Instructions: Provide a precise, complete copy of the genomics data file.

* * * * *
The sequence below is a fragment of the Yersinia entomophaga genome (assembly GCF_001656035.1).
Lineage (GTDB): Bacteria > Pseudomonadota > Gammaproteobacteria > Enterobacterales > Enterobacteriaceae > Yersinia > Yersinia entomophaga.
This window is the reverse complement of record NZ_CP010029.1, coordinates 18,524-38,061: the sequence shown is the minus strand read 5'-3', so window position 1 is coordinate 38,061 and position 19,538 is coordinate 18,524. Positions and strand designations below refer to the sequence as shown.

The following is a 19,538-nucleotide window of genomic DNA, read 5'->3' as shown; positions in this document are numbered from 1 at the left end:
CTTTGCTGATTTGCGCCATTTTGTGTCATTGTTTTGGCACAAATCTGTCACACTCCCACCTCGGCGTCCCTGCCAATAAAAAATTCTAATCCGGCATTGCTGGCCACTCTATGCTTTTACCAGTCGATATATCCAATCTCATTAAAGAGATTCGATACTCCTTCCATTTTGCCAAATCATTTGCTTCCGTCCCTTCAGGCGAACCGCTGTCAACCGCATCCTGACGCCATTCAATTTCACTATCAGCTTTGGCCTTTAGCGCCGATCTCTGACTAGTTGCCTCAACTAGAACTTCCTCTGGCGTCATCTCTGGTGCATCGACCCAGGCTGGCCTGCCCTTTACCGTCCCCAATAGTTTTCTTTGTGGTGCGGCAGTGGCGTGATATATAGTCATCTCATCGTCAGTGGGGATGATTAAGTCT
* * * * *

The sequence below is a fragment of the Yersinia entomophaga genome (assembly GCF_001656035.1).
Lineage (GTDB): Bacteria > Pseudomonadota > Gammaproteobacteria > Enterobacterales > Enterobacteriaceae > Yersinia > Yersinia entomophaga.
This window is the reverse complement of record NZ_CP010029.1, coordinates 18,524-38,061: the sequence shown is the minus strand read 5'-3', so window position 1 is coordinate 38,061 and position 19,538 is coordinate 18,524. Positions and strand designations below refer to the sequence as shown.

The following is a 19,538-nucleotide window of genomic DNA, read 5'->3' as shown; positions in this document are numbered from 1 at the left end:
CTTTGCTGATTTGCGCCATTTTGTGTCATTGTTTTGGCACAAATCTGTCACACTCCCACCTCGGCGTCCCTGCCAATAAAAAATTCTAATCCGGCATTGCTGGCCACTCTATGCTTTTACCAGTCGATATATCCAATCTCATTAAAGAGATTCGATACTCCTTCCATTTTGCCAAATCATTTGCTTCCGTCCCTTCAGGCGAACCGCTGTCAACCGCATCCTGACGCCATTCAATTTCACTATCAGCTTTGGCCTTTAGCGCCGATCTCTGACTAGTTGCCTCAACTAGAACTTCCTCTGGCGTCATCTCTGGTGCATCGACCCAGGCTGGCCTGCCCTTTACCGTCCCCAATAGTTTTCTTTGTGGTGCGGCAGTGGCGTGATATATAGTCATCTCATCGTCAGTGGGGATGATTAAGTCT